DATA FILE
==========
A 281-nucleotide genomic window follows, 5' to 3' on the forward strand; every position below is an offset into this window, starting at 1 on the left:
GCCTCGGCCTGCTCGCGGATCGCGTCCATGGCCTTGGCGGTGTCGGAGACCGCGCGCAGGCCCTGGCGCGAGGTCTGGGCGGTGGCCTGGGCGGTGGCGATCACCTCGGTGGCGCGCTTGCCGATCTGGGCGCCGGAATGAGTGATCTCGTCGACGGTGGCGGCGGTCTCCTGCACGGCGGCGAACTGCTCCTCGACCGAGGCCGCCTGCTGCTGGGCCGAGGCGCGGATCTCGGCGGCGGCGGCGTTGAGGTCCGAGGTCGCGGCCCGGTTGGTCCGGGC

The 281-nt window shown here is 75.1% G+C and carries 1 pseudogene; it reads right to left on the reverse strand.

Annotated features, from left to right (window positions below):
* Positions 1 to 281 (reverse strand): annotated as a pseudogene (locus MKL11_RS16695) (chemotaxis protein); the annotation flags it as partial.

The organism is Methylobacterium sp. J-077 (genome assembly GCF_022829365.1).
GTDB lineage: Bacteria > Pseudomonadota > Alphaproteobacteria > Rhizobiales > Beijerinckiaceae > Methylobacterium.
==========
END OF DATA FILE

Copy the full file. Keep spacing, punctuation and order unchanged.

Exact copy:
A 281-nucleotide genomic window follows, 5' to 3' on the forward strand; every position below is an offset into this window, starting at 1 on the left:
GCCTCGGCCTGCTCGCGGATCGCGTCCATGGCCTTGGCGGTGTCGGAGACCGCGCGCAGGCCCTGGCGCGAGGTCTGGGCGGTGGCCTGGGCGGTGGCGATCACCTCGGTGGCGCGCTTGCCGATCTGGGCGCCGGAATGAGTGATCTCGTCGACGGTGGCGGCGGTCTCCTGCACGGCGGCGAACTGCTCCTCGACCGAGGCCGCCTGCTGCTGGGCCGAGGCGCGGATCTCGGCGGCGGCGGCGTTGAGGTCCGAGGTCGCGGCCCGGTTGGTCCGGGC

The 281-nt window shown here is 75.1% G+C and carries 1 pseudogene; it reads right to left on the reverse strand.

Annotated features, from left to right (window positions below):
* Positions 1 to 281 (reverse strand): annotated as a pseudogene (locus MKL11_RS16695) (chemotaxis protein); the annotation flags it as partial.

The organism is Methylobacterium sp. J-077 (genome assembly GCF_022829365.1).
GTDB lineage: Bacteria > Pseudomonadota > Alphaproteobacteria > Rhizobiales > Beijerinckiaceae > Methylobacterium.